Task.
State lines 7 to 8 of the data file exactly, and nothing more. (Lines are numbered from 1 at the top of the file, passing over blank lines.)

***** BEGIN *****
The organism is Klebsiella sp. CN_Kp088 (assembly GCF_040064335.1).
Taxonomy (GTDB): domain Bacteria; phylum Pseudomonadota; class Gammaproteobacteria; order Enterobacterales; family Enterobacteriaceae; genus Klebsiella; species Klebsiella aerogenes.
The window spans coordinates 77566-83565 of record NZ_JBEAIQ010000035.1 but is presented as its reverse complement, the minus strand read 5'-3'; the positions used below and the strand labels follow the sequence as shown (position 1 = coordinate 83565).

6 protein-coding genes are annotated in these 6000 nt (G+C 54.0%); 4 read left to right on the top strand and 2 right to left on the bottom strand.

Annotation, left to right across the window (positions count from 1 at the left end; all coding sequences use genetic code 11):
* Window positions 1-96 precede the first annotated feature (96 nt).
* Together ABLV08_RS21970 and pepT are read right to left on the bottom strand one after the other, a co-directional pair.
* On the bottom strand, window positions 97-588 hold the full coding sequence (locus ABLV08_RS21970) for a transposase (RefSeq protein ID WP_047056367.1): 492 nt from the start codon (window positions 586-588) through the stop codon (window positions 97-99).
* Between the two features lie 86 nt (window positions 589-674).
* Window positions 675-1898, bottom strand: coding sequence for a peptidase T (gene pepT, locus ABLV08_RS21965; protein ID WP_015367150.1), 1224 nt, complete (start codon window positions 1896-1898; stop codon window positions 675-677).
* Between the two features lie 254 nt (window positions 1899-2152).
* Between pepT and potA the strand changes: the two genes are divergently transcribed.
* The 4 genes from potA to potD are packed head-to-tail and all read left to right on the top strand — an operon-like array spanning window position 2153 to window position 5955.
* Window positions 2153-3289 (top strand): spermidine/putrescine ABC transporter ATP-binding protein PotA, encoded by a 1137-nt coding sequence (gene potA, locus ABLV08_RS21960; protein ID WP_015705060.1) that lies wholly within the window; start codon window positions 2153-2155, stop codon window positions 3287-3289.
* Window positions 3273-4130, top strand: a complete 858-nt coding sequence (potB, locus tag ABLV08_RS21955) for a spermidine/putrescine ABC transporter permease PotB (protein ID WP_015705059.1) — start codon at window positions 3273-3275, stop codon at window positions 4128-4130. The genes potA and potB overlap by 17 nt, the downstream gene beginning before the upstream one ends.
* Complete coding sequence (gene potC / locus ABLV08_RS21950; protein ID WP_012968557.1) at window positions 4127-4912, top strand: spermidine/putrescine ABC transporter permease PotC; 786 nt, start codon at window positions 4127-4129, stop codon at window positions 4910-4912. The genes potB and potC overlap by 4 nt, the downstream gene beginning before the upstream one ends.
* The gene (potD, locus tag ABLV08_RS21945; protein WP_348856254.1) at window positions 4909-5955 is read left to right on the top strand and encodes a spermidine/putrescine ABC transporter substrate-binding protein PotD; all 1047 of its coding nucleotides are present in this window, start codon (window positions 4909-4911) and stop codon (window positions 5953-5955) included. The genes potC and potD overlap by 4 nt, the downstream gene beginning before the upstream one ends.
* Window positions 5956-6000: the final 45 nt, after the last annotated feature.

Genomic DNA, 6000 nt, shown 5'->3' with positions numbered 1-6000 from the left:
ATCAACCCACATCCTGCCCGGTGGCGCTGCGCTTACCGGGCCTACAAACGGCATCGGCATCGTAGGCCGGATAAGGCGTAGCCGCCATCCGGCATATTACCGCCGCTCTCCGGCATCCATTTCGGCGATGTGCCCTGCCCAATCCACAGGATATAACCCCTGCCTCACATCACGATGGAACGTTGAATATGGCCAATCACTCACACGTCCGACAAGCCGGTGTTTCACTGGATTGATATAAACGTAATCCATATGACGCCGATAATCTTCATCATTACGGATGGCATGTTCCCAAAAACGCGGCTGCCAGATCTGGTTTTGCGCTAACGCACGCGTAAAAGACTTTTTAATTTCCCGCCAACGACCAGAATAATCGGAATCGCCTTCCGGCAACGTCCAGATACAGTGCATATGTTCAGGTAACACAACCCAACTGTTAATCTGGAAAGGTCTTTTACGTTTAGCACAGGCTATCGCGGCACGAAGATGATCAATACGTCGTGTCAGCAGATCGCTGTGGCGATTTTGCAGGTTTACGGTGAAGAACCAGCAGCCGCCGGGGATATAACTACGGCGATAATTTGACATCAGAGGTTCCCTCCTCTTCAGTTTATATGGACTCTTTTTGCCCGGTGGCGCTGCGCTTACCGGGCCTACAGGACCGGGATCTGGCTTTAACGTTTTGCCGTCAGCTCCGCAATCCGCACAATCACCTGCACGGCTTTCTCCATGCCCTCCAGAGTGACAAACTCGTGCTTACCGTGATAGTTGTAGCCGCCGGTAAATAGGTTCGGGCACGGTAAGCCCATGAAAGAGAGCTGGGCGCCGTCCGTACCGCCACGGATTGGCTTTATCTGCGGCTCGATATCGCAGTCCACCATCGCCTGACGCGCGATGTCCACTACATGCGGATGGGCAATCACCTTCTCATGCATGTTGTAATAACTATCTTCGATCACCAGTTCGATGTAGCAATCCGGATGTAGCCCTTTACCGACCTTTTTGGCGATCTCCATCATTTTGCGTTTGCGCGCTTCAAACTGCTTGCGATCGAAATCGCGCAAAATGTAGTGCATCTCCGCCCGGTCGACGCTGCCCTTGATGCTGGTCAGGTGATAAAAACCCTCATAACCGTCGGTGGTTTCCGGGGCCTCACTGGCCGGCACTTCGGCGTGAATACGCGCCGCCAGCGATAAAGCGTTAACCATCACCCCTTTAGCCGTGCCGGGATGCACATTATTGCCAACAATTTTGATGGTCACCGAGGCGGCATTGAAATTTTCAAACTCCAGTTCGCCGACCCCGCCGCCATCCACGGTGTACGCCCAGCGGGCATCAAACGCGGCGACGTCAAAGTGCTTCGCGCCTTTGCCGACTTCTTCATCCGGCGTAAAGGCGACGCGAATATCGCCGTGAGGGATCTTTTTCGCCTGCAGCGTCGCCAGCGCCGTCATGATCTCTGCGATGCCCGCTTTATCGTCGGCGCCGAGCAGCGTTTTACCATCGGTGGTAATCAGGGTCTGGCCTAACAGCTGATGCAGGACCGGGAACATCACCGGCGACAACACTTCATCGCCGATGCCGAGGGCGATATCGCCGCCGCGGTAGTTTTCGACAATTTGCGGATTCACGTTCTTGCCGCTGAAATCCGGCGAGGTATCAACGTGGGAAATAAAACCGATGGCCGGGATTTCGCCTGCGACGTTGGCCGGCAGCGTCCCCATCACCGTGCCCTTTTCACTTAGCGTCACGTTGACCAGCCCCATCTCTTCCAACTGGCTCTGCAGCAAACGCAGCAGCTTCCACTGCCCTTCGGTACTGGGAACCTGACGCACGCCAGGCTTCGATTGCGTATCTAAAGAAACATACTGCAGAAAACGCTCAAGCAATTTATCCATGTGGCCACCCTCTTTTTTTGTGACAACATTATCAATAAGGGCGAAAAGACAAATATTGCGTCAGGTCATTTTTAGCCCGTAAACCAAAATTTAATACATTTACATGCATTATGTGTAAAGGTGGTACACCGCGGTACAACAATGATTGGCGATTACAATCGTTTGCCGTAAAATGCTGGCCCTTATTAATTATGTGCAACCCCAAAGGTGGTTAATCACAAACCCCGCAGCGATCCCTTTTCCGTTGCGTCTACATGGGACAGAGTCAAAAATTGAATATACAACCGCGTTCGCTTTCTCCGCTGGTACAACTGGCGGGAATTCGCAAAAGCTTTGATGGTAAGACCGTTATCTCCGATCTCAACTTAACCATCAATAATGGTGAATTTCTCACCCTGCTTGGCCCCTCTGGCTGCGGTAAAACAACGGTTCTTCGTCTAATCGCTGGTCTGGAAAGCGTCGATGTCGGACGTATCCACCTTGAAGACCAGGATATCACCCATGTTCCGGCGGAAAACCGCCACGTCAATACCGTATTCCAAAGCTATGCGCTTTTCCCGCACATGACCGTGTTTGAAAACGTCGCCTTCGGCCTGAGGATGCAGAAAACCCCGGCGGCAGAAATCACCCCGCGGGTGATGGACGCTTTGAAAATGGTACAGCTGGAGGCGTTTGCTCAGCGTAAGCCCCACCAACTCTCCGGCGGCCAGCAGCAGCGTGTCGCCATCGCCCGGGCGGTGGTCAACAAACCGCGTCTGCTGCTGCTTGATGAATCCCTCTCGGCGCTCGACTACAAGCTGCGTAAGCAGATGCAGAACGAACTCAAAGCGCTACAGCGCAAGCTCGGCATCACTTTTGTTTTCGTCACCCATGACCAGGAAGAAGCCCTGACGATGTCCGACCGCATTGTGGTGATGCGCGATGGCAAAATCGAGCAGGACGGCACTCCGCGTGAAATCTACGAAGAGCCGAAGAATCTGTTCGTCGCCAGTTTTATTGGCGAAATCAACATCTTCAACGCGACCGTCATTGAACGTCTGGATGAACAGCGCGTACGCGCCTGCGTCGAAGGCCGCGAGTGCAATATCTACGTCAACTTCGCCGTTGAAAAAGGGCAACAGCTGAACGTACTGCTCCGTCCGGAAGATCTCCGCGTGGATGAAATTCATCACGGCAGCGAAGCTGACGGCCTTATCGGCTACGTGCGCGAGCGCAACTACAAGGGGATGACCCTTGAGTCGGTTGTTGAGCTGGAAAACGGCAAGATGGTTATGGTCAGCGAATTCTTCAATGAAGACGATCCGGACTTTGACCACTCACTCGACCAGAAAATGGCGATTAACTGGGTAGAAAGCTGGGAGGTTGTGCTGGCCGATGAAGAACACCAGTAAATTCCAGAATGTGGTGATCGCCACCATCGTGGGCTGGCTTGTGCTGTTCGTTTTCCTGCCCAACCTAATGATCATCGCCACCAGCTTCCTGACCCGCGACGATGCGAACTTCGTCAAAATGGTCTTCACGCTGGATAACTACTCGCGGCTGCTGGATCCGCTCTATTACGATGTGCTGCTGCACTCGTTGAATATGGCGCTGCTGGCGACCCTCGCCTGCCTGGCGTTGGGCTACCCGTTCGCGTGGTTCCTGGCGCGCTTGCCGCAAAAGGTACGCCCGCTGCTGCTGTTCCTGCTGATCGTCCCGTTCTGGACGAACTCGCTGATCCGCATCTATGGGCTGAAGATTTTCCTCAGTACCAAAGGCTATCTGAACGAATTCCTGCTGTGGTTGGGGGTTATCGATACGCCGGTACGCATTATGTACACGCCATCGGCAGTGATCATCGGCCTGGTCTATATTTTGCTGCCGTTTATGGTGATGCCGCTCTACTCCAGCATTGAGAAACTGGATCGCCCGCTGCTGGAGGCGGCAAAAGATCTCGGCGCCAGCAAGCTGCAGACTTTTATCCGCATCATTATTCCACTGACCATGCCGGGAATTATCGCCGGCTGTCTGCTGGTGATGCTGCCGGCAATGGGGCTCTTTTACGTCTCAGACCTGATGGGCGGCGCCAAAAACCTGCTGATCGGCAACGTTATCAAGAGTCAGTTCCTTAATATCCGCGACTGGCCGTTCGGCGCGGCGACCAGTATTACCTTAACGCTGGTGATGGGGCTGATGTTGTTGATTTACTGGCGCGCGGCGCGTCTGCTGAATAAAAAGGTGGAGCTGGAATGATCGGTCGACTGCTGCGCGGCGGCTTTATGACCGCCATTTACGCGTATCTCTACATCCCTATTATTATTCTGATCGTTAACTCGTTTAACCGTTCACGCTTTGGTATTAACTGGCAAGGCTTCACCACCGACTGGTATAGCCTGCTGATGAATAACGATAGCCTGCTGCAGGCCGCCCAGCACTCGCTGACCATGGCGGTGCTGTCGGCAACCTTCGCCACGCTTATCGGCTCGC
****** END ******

* Together ABLV08_RS21970 and pepT are read right to left on the bottom strand one after the other, a co-directional pair.
* On the bottom strand, window positions 97-588 hold the full coding sequence (locus ABLV08_RS21970) for a transposase (RefSeq protein ID WP_047056367.1): 492 nt from the start codon (window positions 586-588) through the stop codon (window positions 97-99).